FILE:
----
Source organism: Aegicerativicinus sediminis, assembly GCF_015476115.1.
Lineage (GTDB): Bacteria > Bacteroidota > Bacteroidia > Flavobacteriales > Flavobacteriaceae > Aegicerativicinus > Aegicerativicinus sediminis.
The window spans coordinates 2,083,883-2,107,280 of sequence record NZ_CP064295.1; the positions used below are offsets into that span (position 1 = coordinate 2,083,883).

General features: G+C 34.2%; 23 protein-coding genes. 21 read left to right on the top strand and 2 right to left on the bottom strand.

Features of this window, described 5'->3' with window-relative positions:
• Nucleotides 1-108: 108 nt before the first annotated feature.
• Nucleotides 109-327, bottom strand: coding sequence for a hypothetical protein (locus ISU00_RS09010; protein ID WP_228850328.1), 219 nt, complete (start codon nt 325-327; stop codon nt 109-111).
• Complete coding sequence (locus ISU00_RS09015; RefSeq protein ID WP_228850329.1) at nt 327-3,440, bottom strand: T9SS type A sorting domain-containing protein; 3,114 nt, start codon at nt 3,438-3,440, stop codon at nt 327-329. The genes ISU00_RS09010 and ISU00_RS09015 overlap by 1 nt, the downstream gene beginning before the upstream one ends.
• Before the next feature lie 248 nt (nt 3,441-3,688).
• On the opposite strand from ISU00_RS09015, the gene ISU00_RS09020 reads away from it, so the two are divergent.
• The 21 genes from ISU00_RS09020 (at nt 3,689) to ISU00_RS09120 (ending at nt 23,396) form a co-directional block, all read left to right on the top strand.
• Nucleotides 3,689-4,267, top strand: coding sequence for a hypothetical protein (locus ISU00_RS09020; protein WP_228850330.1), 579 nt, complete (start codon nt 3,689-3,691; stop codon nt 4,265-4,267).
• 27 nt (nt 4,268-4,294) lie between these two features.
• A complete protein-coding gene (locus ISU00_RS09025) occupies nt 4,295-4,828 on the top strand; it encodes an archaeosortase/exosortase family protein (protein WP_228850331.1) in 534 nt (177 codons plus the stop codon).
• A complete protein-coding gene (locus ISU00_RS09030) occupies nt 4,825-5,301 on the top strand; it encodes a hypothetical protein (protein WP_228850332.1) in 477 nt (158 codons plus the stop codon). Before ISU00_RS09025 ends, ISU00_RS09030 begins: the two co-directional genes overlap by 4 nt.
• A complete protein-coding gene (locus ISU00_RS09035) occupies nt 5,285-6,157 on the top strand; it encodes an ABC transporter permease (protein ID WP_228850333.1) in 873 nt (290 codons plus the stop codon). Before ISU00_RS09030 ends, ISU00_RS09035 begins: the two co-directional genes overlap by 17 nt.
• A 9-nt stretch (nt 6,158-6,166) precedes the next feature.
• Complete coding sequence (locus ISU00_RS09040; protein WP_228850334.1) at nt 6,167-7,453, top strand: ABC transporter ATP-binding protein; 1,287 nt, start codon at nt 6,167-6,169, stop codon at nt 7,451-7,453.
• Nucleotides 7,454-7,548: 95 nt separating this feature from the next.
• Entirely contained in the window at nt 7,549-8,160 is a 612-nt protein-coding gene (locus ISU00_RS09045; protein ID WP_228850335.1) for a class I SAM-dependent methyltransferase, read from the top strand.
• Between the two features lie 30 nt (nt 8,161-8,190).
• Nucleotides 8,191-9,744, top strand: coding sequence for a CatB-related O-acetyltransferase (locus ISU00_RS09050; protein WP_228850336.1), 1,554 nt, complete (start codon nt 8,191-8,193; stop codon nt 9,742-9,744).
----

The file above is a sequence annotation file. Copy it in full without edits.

Source organism: Aegicerativicinus sediminis, assembly GCF_015476115.1.
Lineage (GTDB): Bacteria > Bacteroidota > Bacteroidia > Flavobacteriales > Flavobacteriaceae > Aegicerativicinus > Aegicerativicinus sediminis.
The window spans coordinates 2,083,883-2,107,280 of sequence record NZ_CP064295.1; the positions used below are offsets into that span (position 1 = coordinate 2,083,883).

General features: G+C 34.2%; 23 protein-coding genes. 21 read left to right on the top strand and 2 right to left on the bottom strand.

Features of this window, described 5'->3' with window-relative positions:
• Nucleotides 1-108: 108 nt before the first annotated feature.
• Nucleotides 109-327, bottom strand: coding sequence for a hypothetical protein (locus ISU00_RS09010; protein ID WP_228850328.1), 219 nt, complete (start codon nt 325-327; stop codon nt 109-111).
• Complete coding sequence (locus ISU00_RS09015; RefSeq protein ID WP_228850329.1) at nt 327-3,440, bottom strand: T9SS type A sorting domain-containing protein; 3,114 nt, start codon at nt 3,438-3,440, stop codon at nt 327-329. The genes ISU00_RS09010 and ISU00_RS09015 overlap by 1 nt, the downstream gene beginning before the upstream one ends.
• Before the next feature lie 248 nt (nt 3,441-3,688).
• On the opposite strand from ISU00_RS09015, the gene ISU00_RS09020 reads away from it, so the two are divergent.
• The 21 genes from ISU00_RS09020 (at nt 3,689) to ISU00_RS09120 (ending at nt 23,396) form a co-directional block, all read left to right on the top strand.
• Nucleotides 3,689-4,267, top strand: coding sequence for a hypothetical protein (locus ISU00_RS09020; protein WP_228850330.1), 579 nt, complete (start codon nt 3,689-3,691; stop codon nt 4,265-4,267).
• 27 nt (nt 4,268-4,294) lie between these two features.
• A complete protein-coding gene (locus ISU00_RS09025) occupies nt 4,295-4,828 on the top strand; it encodes an archaeosortase/exosortase family protein (protein WP_228850331.1) in 534 nt (177 codons plus the stop codon).
• A complete protein-coding gene (locus ISU00_RS09030) occupies nt 4,825-5,301 on the top strand; it encodes a hypothetical protein (protein WP_228850332.1) in 477 nt (158 codons plus the stop codon). Before ISU00_RS09025 ends, ISU00_RS09030 begins: the two co-directional genes overlap by 4 nt.
• A complete protein-coding gene (locus ISU00_RS09035) occupies nt 5,285-6,157 on the top strand; it encodes an ABC transporter permease (protein ID WP_228850333.1) in 873 nt (290 codons plus the stop codon). Before ISU00_RS09030 ends, ISU00_RS09035 begins: the two co-directional genes overlap by 17 nt.
• A 9-nt stretch (nt 6,158-6,166) precedes the next feature.
• Complete coding sequence (locus ISU00_RS09040; protein WP_228850334.1) at nt 6,167-7,453, top strand: ABC transporter ATP-binding protein; 1,287 nt, start codon at nt 6,167-6,169, stop codon at nt 7,451-7,453.
• Nucleotides 7,454-7,548: 95 nt separating this feature from the next.
• Entirely contained in the window at nt 7,549-8,160 is a 612-nt protein-coding gene (locus ISU00_RS09045; protein ID WP_228850335.1) for a class I SAM-dependent methyltransferase, read from the top strand.
• Between the two features lie 30 nt (nt 8,161-8,190).
• Nucleotides 8,191-9,744, top strand: coding sequence for a CatB-related O-acetyltransferase (locus ISU00_RS09050; protein WP_228850336.1), 1,554 nt, complete (start codon nt 8,191-8,193; stop codon nt 9,742-9,744).